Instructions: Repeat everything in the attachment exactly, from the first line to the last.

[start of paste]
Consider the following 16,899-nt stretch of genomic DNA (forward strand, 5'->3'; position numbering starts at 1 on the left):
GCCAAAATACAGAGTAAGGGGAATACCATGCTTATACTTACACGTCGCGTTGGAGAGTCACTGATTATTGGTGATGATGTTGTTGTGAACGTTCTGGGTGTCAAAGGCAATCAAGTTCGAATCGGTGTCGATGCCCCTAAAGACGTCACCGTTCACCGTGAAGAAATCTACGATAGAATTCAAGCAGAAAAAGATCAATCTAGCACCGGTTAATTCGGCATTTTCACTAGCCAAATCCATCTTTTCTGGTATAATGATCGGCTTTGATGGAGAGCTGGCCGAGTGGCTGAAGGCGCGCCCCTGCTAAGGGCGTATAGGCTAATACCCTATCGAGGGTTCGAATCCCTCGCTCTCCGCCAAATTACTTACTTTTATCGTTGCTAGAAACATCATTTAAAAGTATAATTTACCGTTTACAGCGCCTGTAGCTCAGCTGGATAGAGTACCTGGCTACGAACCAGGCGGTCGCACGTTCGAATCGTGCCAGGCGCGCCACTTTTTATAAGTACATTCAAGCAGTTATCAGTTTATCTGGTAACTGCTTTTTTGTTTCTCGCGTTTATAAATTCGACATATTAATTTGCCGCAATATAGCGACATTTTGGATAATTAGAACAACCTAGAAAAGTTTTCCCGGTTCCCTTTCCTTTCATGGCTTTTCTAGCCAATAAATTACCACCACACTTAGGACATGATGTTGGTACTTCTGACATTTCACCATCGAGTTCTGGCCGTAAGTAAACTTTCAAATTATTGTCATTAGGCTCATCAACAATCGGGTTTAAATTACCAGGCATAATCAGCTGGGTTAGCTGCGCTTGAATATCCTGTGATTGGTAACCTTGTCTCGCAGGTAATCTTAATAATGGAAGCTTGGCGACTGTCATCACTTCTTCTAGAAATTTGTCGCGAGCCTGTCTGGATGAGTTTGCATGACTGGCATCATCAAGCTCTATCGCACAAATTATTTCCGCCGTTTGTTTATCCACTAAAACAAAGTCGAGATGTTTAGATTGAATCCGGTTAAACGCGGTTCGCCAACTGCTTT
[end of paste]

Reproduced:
Consider the following 16,899-nt stretch of genomic DNA (forward strand, 5'->3'; position numbering starts at 1 on the left):
GCCAAAATACAGAGTAAGGGGAATACCATGCTTATACTTACACGTCGCGTTGGAGAGTCACTGATTATTGGTGATGATGTTGTTGTGAACGTTCTGGGTGTCAAAGGCAATCAAGTTCGAATCGGTGTCGATGCCCCTAAAGACGTCACCGTTCACCGTGAAGAAATCTACGATAGAATTCAAGCAGAAAAAGATCAATCTAGCACCGGTTAATTCGGCATTTTCACTAGCCAAATCCATCTTTTCTGGTATAATGATCGGCTTTGATGGAGAGCTGGCCGAGTGGCTGAAGGCGCGCCCCTGCTAAGGGCGTATAGGCTAATACCCTATCGAGGGTTCGAATCCCTCGCTCTCCGCCAAATTACTTACTTTTATCGTTGCTAGAAACATCATTTAAAAGTATAATTTACCGTTTACAGCGCCTGTAGCTCAGCTGGATAGAGTACCTGGCTACGAACCAGGCGGTCGCACGTTCGAATCGTGCCAGGCGCGCCACTTTTTATAAGTACATTCAAGCAGTTATCAGTTTATCTGGTAACTGCTTTTTTGTTTCTCGCGTTTATAAATTCGACATATTAATTTGCCGCAATATAGCGACATTTTGGATAATTAGAACAACCTAGAAAAGTTTTCCCGGTTCCCTTTCCTTTCATGGCTTTTCTAGCCAATAAATTACCACCACACTTAGGACATGATGTTGGTACTTCTGACATTTCACCATCGAGTTCTGGCCGTAAGTAAACTTTCAAATTATTGTCATTAGGCTCATCAACAATCGGGTTTAAATTACCAGGCATAATCAGCTGGGTTAGCTGCGCTTGAATATCCTGTGATTGGTAACCTTGTCTCGCAGGTAATCTTAATAATGGAAGCTTGGCGACTGTCATCACTTCTTCTAGAAATTTGTCGCGAGCCTGTCTGGATGAGTTTGCATGACTGGCATCATCAAGCTCTATCGCACAAATTATTTCCGCCGTTTGTTTATCCACTAAAACAAAGTCGAGATGTTTAGATTGAATCCGGTTAAACGCGGTTCGCCAACTGCTTT